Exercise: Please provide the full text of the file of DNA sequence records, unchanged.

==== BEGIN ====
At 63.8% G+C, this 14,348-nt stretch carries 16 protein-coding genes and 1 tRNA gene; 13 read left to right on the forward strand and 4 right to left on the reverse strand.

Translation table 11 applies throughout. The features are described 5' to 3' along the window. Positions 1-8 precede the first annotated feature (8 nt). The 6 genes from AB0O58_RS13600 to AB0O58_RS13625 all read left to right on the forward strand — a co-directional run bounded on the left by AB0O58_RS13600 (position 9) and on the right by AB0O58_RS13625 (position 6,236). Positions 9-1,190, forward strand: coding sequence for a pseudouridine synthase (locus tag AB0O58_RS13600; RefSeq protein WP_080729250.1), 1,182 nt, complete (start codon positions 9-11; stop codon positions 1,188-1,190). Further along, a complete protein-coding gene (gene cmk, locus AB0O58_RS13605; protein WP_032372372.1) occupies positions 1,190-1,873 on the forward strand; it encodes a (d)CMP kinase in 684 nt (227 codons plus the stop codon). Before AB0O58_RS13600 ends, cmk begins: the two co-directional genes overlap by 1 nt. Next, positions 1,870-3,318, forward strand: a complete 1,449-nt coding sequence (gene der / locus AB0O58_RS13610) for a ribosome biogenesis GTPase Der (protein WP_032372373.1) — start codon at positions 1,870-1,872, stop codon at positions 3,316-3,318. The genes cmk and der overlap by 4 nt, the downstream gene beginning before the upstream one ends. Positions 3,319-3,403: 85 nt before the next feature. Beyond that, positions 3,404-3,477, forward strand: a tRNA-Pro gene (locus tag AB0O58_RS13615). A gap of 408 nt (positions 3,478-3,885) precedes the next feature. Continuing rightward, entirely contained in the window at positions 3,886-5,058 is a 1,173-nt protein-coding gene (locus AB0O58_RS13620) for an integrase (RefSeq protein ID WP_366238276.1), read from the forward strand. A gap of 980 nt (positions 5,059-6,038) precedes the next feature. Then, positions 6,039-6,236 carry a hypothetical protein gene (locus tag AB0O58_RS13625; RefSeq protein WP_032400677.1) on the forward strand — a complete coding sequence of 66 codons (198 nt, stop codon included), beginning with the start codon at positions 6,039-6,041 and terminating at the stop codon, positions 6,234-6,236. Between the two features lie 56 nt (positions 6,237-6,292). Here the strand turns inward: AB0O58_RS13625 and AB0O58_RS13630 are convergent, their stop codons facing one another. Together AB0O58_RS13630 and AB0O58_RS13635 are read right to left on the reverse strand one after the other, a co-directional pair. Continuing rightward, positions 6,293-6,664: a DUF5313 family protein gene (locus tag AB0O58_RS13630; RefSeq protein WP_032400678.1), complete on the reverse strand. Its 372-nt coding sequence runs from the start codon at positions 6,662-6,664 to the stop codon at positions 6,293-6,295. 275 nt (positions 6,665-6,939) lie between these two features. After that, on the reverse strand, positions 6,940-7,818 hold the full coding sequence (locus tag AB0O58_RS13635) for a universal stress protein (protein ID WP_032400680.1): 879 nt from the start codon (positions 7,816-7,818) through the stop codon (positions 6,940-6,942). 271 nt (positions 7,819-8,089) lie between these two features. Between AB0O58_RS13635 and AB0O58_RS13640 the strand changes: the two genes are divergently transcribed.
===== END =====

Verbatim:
At 63.8% G+C, this 14,348-nt stretch carries 16 protein-coding genes and 1 tRNA gene; 13 read left to right on the forward strand and 4 right to left on the reverse strand.

Translation table 11 applies throughout. The features are described 5' to 3' along the window. Positions 1-8 precede the first annotated feature (8 nt). The 6 genes from AB0O58_RS13600 to AB0O58_RS13625 all read left to right on the forward strand — a co-directional run bounded on the left by AB0O58_RS13600 (position 9) and on the right by AB0O58_RS13625 (position 6,236). Positions 9-1,190, forward strand: coding sequence for a pseudouridine synthase (locus tag AB0O58_RS13600; RefSeq protein WP_080729250.1), 1,182 nt, complete (start codon positions 9-11; stop codon positions 1,188-1,190). Further along, a complete protein-coding gene (gene cmk, locus AB0O58_RS13605; protein WP_032372372.1) occupies positions 1,190-1,873 on the forward strand; it encodes a (d)CMP kinase in 684 nt (227 codons plus the stop codon). Before AB0O58_RS13600 ends, cmk begins: the two co-directional genes overlap by 1 nt. Next, positions 1,870-3,318, forward strand: a complete 1,449-nt coding sequence (gene der / locus AB0O58_RS13610) for a ribosome biogenesis GTPase Der (protein WP_032372373.1) — start codon at positions 1,870-1,872, stop codon at positions 3,316-3,318. The genes cmk and der overlap by 4 nt, the downstream gene beginning before the upstream one ends. Positions 3,319-3,403: 85 nt before the next feature. Beyond that, positions 3,404-3,477, forward strand: a tRNA-Pro gene (locus tag AB0O58_RS13615). A gap of 408 nt (positions 3,478-3,885) precedes the next feature. Continuing rightward, entirely contained in the window at positions 3,886-5,058 is a 1,173-nt protein-coding gene (locus AB0O58_RS13620) for an integrase (RefSeq protein ID WP_366238276.1), read from the forward strand. A gap of 980 nt (positions 5,059-6,038) precedes the next feature. Then, positions 6,039-6,236 carry a hypothetical protein gene (locus tag AB0O58_RS13625; RefSeq protein WP_032400677.1) on the forward strand — a complete coding sequence of 66 codons (198 nt, stop codon included), beginning with the start codon at positions 6,039-6,041 and terminating at the stop codon, positions 6,234-6,236. Between the two features lie 56 nt (positions 6,237-6,292). Here the strand turns inward: AB0O58_RS13625 and AB0O58_RS13630 are convergent, their stop codons facing one another. Together AB0O58_RS13630 and AB0O58_RS13635 are read right to left on the reverse strand one after the other, a co-directional pair. Continuing rightward, positions 6,293-6,664: a DUF5313 family protein gene (locus tag AB0O58_RS13630; RefSeq protein WP_032400678.1), complete on the reverse strand. Its 372-nt coding sequence runs from the start codon at positions 6,662-6,664 to the stop codon at positions 6,293-6,295. 275 nt (positions 6,665-6,939) lie between these two features. After that, on the reverse strand, positions 6,940-7,818 hold the full coding sequence (locus tag AB0O58_RS13635) for a universal stress protein (protein ID WP_032400680.1): 879 nt from the start codon (positions 7,816-7,818) through the stop codon (positions 6,940-6,942). 271 nt (positions 7,819-8,089) lie between these two features. Between AB0O58_RS13635 and AB0O58_RS13640 the strand changes: the two genes are divergently transcribed.